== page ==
Oklahoma City University has added a new Master of Fine Arts in screenwriting program that is one of just a handful of its kind in the country. Classes are set to begin in January for the spring 2015 semester.
The low-residency program will focus on theory and application of the screen narrative. It will include five residencies — four on the OCU campus and one in Los Angeles — over the course of four terms.
Fritz Kiersch, chairman of the Moving Image Arts Department, said the program is designed for people who require a flexible learning schedule, yet desire a close student/mentor relationship with their professors.
“Students will be able to continue working while completing the program, with just two required intensive residency sessions per year,” Kiersch said. “We want to ensure that our students receive a high-caliber education preparing them for a successful career, so we have included some innovative ideas in the curriculum. This is the only program of its kind in the state, and one of a very few in the country.”
Class sizes are limited so that professors can develop strong mentoring relationships with each student. Starting in the first term, the students begin to create a practice and research journal to track their learning and to provide an account of their creative development, their class work, two major narrative works and their thesis.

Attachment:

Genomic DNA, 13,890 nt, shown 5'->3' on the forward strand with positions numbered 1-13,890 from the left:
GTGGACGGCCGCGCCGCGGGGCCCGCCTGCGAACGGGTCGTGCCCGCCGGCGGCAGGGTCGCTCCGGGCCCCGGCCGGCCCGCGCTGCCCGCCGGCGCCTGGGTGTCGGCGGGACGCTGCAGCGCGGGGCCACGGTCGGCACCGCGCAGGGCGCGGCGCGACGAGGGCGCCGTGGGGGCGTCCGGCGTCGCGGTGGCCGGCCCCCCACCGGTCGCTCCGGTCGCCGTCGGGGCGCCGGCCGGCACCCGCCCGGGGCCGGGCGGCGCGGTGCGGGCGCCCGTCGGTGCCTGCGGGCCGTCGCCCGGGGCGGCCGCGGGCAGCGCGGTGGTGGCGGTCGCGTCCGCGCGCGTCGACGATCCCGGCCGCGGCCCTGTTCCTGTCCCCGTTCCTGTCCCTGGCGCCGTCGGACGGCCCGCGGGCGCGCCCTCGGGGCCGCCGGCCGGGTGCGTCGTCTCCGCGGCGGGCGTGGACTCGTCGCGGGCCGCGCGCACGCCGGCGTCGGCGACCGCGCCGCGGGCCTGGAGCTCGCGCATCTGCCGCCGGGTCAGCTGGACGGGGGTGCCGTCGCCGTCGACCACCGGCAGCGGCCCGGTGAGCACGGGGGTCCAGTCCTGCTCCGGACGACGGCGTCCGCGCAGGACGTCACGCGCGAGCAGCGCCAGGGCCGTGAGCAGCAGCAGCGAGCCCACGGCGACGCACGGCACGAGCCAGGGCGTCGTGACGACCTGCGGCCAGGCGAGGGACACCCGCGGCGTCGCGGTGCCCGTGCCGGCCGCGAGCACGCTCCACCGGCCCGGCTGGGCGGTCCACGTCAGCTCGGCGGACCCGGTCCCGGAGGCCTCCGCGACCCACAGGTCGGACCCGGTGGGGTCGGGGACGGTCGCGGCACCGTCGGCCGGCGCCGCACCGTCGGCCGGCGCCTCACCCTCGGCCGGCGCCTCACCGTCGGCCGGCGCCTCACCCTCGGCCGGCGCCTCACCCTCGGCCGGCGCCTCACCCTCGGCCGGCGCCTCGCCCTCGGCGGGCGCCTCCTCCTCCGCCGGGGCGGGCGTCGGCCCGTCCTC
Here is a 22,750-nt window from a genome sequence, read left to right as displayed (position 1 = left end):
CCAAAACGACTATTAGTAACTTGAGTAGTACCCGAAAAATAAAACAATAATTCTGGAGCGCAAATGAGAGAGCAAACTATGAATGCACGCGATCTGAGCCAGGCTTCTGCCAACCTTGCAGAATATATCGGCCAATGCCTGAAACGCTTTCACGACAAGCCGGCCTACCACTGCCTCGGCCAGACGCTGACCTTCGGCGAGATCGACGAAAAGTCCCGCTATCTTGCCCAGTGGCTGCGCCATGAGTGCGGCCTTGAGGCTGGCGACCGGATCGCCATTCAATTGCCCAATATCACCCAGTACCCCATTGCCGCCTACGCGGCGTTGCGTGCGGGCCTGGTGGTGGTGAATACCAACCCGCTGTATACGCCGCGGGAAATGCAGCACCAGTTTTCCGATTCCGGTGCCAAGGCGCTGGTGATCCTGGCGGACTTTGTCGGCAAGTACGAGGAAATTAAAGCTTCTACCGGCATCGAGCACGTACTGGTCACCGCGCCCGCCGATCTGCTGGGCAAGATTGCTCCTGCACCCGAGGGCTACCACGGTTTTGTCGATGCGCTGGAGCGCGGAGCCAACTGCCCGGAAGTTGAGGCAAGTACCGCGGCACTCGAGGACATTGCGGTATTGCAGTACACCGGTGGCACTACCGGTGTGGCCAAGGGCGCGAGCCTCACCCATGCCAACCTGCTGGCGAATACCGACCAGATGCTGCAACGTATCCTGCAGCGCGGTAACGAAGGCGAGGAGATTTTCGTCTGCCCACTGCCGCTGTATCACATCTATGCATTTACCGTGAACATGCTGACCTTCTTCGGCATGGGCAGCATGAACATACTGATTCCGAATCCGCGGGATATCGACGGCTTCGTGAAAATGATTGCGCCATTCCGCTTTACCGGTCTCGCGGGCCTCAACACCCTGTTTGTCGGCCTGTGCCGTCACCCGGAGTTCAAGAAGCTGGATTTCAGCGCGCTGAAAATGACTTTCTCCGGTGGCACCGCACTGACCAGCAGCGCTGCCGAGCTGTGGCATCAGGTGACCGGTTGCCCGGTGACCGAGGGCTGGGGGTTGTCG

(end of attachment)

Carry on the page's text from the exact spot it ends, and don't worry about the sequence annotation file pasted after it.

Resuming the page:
The first three residencies are held at OCU as 10-day intensives in January and May. The fourth residency meets in Los Angeles for a two-week residency after the fourth term of study, where students learn from working industry professionals in film institutes and at major production facilities. Kiersch, whose many film credits over 20 years in the industry include directing the original “Children of the Corn,” utilized many of his Hollywood contacts to enhance the learning experience.
Kiersch said the screenwriting trade is important in careers beyond movies and television shows.
“Moving images have become a primary global means for communicating values. As technologies continue to develop, cultural and individual reliance on visual and aural texts will only increase,” he said.
The screenwriting MFA program joins the Moving Image Arts Department at OCU. The faculty, which also includes production and history specialist Bryan Cardinale-Powell and film studies professor Marc DiPaolo, researched many low residency programs including the university’s Red Earth MFA program as a model for their program design. In fact, interest from Red Earth program students in the art of screenwriting was one of the reasons the Screenwriting MFA program is beginning mid-year in January.